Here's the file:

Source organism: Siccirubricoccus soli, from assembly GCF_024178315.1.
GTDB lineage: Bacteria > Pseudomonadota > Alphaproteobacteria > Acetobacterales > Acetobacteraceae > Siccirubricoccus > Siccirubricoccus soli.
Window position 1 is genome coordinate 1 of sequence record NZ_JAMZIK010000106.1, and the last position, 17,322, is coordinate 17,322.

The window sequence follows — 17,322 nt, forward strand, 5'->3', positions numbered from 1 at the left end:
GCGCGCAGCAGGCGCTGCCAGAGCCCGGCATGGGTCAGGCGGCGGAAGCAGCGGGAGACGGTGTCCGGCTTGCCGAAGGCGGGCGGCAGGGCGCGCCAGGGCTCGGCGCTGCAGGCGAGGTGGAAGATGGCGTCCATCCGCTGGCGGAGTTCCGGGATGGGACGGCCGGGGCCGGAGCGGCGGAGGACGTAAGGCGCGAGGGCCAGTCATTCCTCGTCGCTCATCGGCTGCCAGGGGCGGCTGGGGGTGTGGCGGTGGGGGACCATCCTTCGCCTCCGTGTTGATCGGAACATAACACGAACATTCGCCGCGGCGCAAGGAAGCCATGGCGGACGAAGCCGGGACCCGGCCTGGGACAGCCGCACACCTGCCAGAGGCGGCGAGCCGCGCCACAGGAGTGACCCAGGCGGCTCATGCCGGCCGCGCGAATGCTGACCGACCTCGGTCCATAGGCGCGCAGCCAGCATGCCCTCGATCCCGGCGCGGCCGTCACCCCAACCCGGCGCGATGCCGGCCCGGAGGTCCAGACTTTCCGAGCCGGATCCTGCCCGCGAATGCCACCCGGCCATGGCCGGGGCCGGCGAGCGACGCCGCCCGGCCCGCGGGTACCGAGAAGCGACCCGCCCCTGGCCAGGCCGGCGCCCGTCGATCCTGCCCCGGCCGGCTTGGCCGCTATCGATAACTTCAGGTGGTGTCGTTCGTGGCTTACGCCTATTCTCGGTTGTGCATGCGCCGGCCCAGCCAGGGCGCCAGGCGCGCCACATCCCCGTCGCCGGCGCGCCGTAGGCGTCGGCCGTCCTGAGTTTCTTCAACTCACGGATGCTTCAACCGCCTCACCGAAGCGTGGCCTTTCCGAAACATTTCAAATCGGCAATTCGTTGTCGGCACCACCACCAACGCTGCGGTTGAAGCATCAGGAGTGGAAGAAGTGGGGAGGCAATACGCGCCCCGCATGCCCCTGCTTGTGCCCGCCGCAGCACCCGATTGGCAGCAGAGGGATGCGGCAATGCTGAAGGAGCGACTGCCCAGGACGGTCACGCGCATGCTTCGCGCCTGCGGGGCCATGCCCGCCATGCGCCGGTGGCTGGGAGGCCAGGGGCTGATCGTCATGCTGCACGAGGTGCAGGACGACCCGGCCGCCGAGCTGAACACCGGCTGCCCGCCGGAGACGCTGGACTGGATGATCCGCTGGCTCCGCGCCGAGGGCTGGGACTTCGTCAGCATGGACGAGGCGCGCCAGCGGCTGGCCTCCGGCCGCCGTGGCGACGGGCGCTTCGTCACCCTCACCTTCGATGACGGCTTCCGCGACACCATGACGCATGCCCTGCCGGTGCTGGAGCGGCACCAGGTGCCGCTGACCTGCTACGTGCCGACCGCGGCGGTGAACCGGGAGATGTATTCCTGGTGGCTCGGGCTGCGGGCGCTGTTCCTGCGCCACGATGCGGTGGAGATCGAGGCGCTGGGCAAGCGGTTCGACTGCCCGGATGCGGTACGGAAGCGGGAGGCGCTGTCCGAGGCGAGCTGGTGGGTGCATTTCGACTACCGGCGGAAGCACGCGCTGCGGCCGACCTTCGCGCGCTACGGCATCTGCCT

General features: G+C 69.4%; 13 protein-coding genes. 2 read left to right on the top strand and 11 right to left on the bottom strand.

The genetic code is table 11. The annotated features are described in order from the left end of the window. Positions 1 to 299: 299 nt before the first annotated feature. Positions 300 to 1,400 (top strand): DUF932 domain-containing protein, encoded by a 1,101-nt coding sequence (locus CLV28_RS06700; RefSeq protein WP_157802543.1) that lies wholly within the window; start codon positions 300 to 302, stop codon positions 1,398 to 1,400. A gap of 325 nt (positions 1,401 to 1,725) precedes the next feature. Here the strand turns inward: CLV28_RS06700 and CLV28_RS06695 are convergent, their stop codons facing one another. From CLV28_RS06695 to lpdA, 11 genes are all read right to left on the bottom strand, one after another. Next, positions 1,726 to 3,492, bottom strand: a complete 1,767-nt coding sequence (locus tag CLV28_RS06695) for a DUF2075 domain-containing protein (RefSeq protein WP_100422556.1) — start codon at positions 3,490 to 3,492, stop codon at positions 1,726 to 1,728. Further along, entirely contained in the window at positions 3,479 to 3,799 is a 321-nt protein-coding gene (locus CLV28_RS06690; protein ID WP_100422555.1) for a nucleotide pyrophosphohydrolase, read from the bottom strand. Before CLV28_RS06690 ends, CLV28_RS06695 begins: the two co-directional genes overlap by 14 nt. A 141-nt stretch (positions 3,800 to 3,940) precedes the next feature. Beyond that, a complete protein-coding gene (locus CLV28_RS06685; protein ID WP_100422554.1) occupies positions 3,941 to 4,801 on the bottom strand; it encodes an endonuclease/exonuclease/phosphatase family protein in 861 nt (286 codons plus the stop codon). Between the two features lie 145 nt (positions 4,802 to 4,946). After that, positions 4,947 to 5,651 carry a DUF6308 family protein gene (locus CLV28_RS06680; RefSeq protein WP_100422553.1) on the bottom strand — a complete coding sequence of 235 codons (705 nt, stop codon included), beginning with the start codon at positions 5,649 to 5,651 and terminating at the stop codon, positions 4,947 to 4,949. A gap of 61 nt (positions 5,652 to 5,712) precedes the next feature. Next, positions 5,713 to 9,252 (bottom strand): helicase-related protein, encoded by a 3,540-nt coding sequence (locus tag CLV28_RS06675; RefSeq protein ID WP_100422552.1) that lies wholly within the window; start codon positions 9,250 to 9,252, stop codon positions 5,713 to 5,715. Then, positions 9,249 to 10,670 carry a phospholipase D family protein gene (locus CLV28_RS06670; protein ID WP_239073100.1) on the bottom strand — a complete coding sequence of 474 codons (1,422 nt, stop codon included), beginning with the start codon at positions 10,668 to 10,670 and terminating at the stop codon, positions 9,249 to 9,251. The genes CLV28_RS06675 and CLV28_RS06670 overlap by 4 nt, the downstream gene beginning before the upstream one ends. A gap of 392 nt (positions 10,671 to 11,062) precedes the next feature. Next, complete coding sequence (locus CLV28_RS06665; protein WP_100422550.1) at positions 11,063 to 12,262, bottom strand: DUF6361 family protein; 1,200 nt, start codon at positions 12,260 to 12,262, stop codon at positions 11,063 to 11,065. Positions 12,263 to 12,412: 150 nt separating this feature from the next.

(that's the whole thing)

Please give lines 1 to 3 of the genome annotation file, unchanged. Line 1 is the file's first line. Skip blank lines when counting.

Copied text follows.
Source organism: Siccirubricoccus soli, from assembly GCF_024178315.1.
GTDB lineage: Bacteria > Pseudomonadota > Alphaproteobacteria > Acetobacterales > Acetobacteraceae > Siccirubricoccus > Siccirubricoccus soli.
Window position 1 is genome coordinate 1 of sequence record NZ_JAMZIK010000106.1, and the last position, 17,322, is coordinate 17,322.